The master bedroom features His and Hers master baths—his, a clean and elegant masculine room featuring tight ledgestone tiles and aged brass; hers, an airy feminine space with a freestanding tub, gray subway tile in a herringbone pattern, light finishes and, naturally, the larger of the two walk-in closets.

      On the first level, off the kitchen, is the guest master bedroom, designated as the owners’ parents’ room. “She wanted them to feel like they had their own space and feel as at home as [the owners] do,” says Heslin. A large space with tall mullioned windows—originally earmarked as an outdoor balcony—contributes to the indoor/outdoor feel and creates space while adding function. A built-in hot tub and traditional marble countertops (rather than Tahoe granite) in the guest master bath prove once again that no detail was too small and nothing was overlooked. “The details make the house,” says Heslin. 

The kitchen features more marble and butcher block countertops, with a bright, lovely breakfast nook surrounded by windows and dancing sunbeams. Industrial light fixtures, hanging pots and pans, and open shelving recall open, farm-style kitchens. Painted steel cabinet doors and leather pulls adorn a built-in dining room hutch. In the butler’s pantry, a library ladder allows access to the highest shelves.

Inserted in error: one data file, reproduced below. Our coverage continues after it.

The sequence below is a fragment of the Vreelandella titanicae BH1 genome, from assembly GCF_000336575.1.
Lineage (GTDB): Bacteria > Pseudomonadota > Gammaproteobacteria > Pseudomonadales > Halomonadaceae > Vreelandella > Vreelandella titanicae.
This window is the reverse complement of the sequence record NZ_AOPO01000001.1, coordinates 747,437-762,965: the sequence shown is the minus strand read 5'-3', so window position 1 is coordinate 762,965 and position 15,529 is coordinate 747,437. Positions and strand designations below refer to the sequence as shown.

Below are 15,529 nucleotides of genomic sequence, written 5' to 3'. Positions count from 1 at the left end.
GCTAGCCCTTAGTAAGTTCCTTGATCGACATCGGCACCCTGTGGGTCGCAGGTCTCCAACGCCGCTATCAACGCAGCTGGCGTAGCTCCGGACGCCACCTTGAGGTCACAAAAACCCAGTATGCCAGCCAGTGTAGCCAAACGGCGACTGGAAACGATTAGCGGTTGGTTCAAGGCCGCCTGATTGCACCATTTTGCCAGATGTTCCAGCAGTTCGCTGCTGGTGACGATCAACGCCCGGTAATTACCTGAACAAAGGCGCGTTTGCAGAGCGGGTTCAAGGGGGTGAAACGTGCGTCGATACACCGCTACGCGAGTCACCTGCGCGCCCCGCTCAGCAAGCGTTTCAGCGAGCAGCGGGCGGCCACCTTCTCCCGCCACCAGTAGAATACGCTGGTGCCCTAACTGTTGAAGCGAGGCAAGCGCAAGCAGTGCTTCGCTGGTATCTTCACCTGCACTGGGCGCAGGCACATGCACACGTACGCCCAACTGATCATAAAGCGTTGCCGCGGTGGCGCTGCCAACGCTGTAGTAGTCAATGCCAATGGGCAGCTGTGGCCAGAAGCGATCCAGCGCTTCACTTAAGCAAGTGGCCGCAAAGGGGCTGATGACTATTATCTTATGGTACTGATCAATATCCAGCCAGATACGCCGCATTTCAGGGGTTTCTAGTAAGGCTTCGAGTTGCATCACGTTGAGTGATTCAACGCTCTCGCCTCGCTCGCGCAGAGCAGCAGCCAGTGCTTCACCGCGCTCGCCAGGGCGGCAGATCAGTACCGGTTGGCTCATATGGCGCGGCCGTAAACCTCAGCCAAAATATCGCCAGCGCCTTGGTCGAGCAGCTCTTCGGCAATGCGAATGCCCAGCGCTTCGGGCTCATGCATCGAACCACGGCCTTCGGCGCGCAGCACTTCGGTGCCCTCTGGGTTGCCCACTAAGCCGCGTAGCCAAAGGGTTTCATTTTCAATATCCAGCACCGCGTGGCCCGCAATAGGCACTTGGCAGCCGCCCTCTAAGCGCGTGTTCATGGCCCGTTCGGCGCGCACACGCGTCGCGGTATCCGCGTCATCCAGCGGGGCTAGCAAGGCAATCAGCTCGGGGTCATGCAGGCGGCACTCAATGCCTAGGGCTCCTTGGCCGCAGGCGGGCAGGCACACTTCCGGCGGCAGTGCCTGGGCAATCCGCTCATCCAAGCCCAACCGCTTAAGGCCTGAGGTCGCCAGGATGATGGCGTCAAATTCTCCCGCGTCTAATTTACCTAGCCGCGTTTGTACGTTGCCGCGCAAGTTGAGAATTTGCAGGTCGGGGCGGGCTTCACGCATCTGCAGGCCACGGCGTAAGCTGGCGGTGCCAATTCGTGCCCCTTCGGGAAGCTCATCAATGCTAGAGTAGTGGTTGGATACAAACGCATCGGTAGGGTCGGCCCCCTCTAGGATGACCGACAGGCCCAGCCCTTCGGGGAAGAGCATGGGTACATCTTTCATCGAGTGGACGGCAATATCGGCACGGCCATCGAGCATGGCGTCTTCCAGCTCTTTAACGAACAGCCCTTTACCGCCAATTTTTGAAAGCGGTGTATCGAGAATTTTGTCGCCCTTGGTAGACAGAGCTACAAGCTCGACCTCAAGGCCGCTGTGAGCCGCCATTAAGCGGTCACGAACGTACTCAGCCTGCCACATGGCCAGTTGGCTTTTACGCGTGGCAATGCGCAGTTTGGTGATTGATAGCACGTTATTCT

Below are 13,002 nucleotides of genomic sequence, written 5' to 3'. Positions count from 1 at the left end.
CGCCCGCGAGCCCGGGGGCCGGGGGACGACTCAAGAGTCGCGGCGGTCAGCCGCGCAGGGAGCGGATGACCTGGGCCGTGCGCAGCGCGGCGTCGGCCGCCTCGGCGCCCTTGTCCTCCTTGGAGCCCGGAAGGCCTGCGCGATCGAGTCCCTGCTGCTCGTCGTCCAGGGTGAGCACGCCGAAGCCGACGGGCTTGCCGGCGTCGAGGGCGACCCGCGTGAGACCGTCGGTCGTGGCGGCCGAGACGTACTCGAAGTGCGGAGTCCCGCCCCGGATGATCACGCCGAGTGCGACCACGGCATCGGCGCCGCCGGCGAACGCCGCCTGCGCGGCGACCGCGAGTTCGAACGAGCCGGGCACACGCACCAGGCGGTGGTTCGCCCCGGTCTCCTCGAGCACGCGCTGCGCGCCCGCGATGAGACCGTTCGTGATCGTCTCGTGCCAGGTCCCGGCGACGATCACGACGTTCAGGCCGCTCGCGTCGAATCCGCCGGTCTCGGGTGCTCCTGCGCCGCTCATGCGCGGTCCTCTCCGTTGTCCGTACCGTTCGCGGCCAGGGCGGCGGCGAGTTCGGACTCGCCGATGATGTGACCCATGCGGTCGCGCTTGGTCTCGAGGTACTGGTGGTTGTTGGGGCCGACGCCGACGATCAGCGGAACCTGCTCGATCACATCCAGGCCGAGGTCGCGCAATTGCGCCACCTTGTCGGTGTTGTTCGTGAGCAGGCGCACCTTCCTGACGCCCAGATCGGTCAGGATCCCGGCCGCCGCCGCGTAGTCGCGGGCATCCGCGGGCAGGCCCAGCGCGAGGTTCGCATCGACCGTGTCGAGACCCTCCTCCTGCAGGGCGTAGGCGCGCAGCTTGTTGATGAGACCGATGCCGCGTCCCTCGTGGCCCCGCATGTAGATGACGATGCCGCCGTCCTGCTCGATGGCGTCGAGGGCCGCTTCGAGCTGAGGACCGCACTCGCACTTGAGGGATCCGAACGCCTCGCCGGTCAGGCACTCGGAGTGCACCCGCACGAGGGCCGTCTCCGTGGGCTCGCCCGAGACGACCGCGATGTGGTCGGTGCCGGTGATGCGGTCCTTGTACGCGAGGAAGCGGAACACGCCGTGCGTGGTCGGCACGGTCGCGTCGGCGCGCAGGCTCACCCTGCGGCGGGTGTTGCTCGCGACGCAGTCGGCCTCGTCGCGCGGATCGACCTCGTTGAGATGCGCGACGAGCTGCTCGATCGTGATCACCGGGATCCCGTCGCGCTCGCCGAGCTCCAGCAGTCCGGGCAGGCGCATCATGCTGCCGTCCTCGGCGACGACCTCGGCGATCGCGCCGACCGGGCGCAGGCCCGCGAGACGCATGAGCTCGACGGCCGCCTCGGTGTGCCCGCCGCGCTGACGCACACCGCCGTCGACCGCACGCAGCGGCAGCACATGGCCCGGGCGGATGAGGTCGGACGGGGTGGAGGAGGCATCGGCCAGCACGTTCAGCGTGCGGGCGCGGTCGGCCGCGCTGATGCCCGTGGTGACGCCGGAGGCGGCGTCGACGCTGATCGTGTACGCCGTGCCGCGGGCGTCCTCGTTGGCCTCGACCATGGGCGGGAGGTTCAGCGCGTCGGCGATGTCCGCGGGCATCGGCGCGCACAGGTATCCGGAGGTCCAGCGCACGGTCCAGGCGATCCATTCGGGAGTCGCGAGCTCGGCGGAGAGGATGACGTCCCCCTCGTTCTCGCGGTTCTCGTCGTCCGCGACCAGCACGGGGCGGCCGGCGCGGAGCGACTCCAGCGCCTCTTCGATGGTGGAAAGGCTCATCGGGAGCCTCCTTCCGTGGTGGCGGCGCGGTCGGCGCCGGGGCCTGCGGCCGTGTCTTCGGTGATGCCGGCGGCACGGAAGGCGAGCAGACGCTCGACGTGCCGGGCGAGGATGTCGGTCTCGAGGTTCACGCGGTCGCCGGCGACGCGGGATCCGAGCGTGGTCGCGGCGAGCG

As if it were a period at the end of a sentence, one last detail ensures future visitors will understand what is truly important in this home. Near the center of the action, inset in the floor just shy of the foyer steps, resides a round stainless steel seal. It features Lake Tahoe, orientated to true north, with the elevation and coordinates of the home, the year it was completed and the family crest—a visual reminder that Tahoe and family are at the heart of this home.